Can you imagine, just for a moment, what A Christmas Carol might look like if it were told from the perspective of the three ghosts? That isn’t quite what’s going on in Beyond Tomorrow — released in 1940 and later retitled as Beyond Christmas by some distributors — but it’s as good a way as any to get the general idea across. The target of the ghostly help is nowhere near as far gone as Ebenezer Scrooge, and indeed is just a nice guy in danger of losing his way, but the help is needed nevertheless. And the ghosts, rather than being mysterious figures of Christmas and time, are much more human.
Much more human indeed, as the protagonists of A. Edward Sutherland’s film start off as living humans in the film.
Friendly undead meddlers.
The film opens up with a trio of business magnates who live together in a New York manor, alone except for each other and their servants. George Melton (Harry Carey) is Oklahoman, and is cynical and gruff, but loyal to his friends. Major Chadwick (C. Aubrey Smith) is a widower from Britain, a bit stodgy but generally cheerful. And Michael O’Brien (Charles Winninger) is an Irishman who has a great enthusiasm for life, and is the heart of the group. While they enjoy each others’ company, and that of countess-in-exile housemaid Madame Tanya (Maria Ouspenskaya), they have started to feel that they are in a rut, particularly Michael, who thinks they need to meet people outside of business. On a whim on Christmas Eve, they make a bet with a few leftover gift wallets from their company. Each puts ten dollars and their business card and address in a wallet, and throws it out the window to be kicked around the streets, found, and possibly returned. George doesn’t think anybody will return it; Michael believes they will, and the loser has to buy the others dinner at a later date. (Chadwick doesn’t have a stake, but throws his wallet out as well for the fun of it.)
Of course, George’s wallet doesn’t come back, but the other two do. One is brought back by Jimmy Houston (Richard Carlson), a cowboy from Texas, and the other by Miss Jean Lawrence (Jean Parker), a local children’s hospital worker. Neither have any plans for the evening, and so — as Michael planned all along — they are invited to stay for Christmas dinner. Everybody hits it off well, and not only do Jimmy and Jean start to fall for each other, but the three elderly eccentrics take a shine to the young couple and over the course of the next several weeks arrange many more get-togethers. There’s a sense of fun that permeates this part of the film, as it starts with a cacophonous rendition of “Jingle Bells” in many languages, and continues on to the troupe going bowling. The film takes place over the course of a year, starting on Christmas and ending in the same season. (Christmas isn’t explicitly mentioned in the latter portion, but with snow on the ground and fir trees inside buildings, it’s a safe assumption.)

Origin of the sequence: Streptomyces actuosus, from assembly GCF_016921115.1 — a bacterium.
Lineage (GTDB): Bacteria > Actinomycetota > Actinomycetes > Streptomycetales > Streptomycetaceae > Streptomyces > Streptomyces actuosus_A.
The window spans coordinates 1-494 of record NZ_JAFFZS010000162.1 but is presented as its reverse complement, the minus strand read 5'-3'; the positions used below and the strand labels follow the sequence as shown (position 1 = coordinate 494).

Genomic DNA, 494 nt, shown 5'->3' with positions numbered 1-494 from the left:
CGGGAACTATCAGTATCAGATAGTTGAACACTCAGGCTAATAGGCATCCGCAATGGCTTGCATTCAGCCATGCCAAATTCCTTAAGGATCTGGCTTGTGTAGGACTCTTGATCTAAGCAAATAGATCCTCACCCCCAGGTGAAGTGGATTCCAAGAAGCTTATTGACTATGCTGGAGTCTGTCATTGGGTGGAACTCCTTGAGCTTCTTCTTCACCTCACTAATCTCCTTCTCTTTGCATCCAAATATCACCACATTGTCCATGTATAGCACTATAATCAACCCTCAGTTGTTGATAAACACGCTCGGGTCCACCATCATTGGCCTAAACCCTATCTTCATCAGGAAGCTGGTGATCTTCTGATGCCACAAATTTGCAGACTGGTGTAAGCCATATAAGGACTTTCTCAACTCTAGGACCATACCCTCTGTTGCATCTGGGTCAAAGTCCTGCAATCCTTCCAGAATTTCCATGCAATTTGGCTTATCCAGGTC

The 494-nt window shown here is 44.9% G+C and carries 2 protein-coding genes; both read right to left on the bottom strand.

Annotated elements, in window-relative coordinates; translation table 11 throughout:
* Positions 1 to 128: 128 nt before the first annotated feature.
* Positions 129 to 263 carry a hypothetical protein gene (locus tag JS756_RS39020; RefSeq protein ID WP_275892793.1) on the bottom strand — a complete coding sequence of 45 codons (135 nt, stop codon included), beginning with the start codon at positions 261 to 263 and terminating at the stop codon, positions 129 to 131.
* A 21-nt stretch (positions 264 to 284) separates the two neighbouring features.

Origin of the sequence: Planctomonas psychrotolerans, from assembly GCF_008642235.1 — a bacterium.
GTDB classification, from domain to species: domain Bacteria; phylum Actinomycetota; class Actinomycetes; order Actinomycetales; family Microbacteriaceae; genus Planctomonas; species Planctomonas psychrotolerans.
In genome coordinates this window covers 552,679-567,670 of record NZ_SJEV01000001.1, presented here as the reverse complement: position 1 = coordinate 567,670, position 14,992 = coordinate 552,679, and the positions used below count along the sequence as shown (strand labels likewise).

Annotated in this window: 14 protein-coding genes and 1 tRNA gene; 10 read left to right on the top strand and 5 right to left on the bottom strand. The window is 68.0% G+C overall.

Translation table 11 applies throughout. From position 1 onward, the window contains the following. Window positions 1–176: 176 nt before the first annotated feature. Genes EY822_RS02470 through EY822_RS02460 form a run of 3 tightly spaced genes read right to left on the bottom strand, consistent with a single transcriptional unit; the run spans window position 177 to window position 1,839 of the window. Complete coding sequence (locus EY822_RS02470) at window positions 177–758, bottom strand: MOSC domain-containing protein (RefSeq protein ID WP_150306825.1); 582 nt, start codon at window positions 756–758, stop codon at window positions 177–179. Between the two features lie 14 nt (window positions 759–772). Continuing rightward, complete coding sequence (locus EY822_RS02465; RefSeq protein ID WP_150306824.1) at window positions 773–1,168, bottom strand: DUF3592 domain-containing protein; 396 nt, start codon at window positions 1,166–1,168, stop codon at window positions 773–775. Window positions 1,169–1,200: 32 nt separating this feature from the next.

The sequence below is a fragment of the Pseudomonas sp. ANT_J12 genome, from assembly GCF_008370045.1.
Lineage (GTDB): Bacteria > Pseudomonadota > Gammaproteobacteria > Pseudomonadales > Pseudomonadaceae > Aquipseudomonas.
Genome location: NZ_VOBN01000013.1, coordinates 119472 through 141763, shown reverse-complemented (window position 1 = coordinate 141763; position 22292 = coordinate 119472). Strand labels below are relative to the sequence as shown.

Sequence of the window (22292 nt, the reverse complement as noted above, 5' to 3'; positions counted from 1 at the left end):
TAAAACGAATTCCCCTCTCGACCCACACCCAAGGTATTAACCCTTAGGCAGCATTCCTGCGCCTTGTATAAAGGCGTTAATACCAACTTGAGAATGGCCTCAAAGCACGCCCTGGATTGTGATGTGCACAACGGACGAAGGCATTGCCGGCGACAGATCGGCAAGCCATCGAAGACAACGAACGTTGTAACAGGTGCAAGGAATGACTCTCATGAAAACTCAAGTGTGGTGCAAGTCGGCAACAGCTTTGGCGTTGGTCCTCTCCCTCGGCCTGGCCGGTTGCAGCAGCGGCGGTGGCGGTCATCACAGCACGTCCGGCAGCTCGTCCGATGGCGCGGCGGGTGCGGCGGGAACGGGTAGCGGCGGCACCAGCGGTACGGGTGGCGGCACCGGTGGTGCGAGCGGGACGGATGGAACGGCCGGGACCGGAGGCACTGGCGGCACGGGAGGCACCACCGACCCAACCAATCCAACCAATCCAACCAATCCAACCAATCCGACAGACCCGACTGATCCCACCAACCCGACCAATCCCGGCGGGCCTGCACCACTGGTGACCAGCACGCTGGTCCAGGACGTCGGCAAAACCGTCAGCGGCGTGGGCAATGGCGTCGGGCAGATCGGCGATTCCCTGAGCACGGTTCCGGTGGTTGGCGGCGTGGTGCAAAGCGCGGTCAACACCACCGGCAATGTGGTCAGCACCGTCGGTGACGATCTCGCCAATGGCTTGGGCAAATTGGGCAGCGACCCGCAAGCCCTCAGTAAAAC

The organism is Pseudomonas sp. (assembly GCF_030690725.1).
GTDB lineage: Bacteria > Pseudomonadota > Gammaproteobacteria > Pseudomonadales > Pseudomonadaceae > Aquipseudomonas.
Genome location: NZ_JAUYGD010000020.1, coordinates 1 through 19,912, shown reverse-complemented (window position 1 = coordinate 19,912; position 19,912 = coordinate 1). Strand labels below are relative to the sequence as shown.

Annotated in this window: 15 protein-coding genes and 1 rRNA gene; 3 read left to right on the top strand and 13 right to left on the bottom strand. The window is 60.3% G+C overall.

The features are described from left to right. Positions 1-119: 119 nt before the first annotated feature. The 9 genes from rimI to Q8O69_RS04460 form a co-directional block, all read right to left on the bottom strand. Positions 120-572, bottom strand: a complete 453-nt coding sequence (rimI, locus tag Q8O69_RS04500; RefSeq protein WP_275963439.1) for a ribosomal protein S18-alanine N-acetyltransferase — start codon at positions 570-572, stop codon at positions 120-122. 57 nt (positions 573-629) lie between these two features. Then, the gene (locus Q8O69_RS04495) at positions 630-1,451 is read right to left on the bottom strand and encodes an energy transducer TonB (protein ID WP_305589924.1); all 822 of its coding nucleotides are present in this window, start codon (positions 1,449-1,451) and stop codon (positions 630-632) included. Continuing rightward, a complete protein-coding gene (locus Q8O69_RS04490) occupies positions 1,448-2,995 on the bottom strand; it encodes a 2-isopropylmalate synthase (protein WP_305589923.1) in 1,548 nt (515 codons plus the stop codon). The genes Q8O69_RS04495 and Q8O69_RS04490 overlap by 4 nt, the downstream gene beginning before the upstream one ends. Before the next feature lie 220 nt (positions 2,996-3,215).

No, no, these are Fourth of July trees. Yeah. It’s just unseasonably cold.
Tragedy strikes the evening that Jimmy and Jean become engaged, as a plane carrying the three businessmen crashes, killing all on board. Here the film begins its second act, and the one which forms the basis for the film’s purpose. Though Michael, George, and the Major have died, they have yet to pass on. They resolve that while they are waiting to be called to their final reward, they will continue to help out their young friends. And they soon need it. After a paper does a human interest piece on the three deceased, and their unusual friendship with the young couple, Jimmy starts to become famous in his own right. He’s a singing cowboy of the Roy Rogers tradition, and lands a recording contract. Richard Carlson does a fine job singing, if indeed it’s really his voice on the songs (with early films such as this, the credits don’t always indicate an assistant voice.) And once that happens, he starts to fall into the clutches of his musical partner (Helen Vinson), who has her eyes on him.
It’s a difficult balance that Carlson has to play here, as he has to show Jimmy’s neglect of Jean and his confused attraction to his partner without ever making Jimmy seem like a heel. He succeeds reasonably well, as it mostly comes across as Jimmy simply being too inexperienced to realize how he’s being drawn in. Vinson is suitably vampish, giving the impression of someone who wants Jimmy solely because he’s there to be had. Meanwhile, Jean Parker as her namesake character gets a little sidelined during this portion (naturally), but has good chemistry with Carlson whenever they share screen time. The stars, however, are definitely the ghosts. Their dialogue and mannerisms around each other are so natural and believable that one really gets the sense that they’ve known each other closely for decades.
The story holds up quite well also. While it’s ultimately a not-too-complicated tale, it’s fun and it doesn’t have the cloying feel to it that it might have had if it had used the romantic couple as the viewpoint characters for the bulk of the film. Viewing things through the eyes of Michael, George, and Chadwick keeps things grounded. And there are some touching scenes to be had in the film, particularly in the scenes where each ghost finally goes on to their eternal reward.
Ghosts and redemption and romance, and it’s a tale that is a little bit different. All in all, not a bad selection for Christmastime.